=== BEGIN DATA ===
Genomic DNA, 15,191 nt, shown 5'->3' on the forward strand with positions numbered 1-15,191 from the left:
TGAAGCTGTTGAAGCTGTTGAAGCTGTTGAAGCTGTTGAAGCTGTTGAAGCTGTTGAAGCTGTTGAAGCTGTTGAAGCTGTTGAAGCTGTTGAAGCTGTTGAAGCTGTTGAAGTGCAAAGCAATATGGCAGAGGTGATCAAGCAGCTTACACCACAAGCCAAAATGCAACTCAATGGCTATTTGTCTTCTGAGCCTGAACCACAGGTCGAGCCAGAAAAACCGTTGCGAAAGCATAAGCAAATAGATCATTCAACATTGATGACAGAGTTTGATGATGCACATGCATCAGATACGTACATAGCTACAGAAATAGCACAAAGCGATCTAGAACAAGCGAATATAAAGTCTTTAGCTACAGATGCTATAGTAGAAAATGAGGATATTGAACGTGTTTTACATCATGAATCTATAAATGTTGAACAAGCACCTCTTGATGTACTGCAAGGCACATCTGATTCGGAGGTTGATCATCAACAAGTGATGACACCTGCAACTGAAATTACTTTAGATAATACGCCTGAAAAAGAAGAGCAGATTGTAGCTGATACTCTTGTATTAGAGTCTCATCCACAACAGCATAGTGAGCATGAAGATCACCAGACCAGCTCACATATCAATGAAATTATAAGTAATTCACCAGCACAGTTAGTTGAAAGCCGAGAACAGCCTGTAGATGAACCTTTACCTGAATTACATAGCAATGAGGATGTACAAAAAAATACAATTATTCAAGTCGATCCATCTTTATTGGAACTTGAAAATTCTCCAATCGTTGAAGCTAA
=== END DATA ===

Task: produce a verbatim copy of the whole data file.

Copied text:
Genomic DNA, 15,191 nt, shown 5'->3' on the forward strand with positions numbered 1-15,191 from the left:
TGAAGCTGTTGAAGCTGTTGAAGCTGTTGAAGCTGTTGAAGCTGTTGAAGCTGTTGAAGCTGTTGAAGCTGTTGAAGCTGTTGAAGCTGTTGAAGCTGTTGAAGCTGTTGAAGTGCAAAGCAATATGGCAGAGGTGATCAAGCAGCTTACACCACAAGCCAAAATGCAACTCAATGGCTATTTGTCTTCTGAGCCTGAACCACAGGTCGAGCCAGAAAAACCGTTGCGAAAGCATAAGCAAATAGATCATTCAACATTGATGACAGAGTTTGATGATGCACATGCATCAGATACGTACATAGCTACAGAAATAGCACAAAGCGATCTAGAACAAGCGAATATAAAGTCTTTAGCTACAGATGCTATAGTAGAAAATGAGGATATTGAACGTGTTTTACATCATGAATCTATAAATGTTGAACAAGCACCTCTTGATGTACTGCAAGGCACATCTGATTCGGAGGTTGATCATCAACAAGTGATGACACCTGCAACTGAAATTACTTTAGATAATACGCCTGAAAAAGAAGAGCAGATTGTAGCTGATACTCTTGTATTAGAGTCTCATCCACAACAGCATAGTGAGCATGAAGATCACCAGACCAGCTCACATATCAATGAAATTATAAGTAATTCACCAGCACAGTTAGTTGAAAGCCGAGAACAGCCTGTAGATGAACCTTTACCTGAATTACATAGCAATGAGGATGTACAAAAAAATACAATTATTCAAGTCGATCCATCTTTATTGGAACTTGAAAATTCTCCAATCGTTGAAGCTAA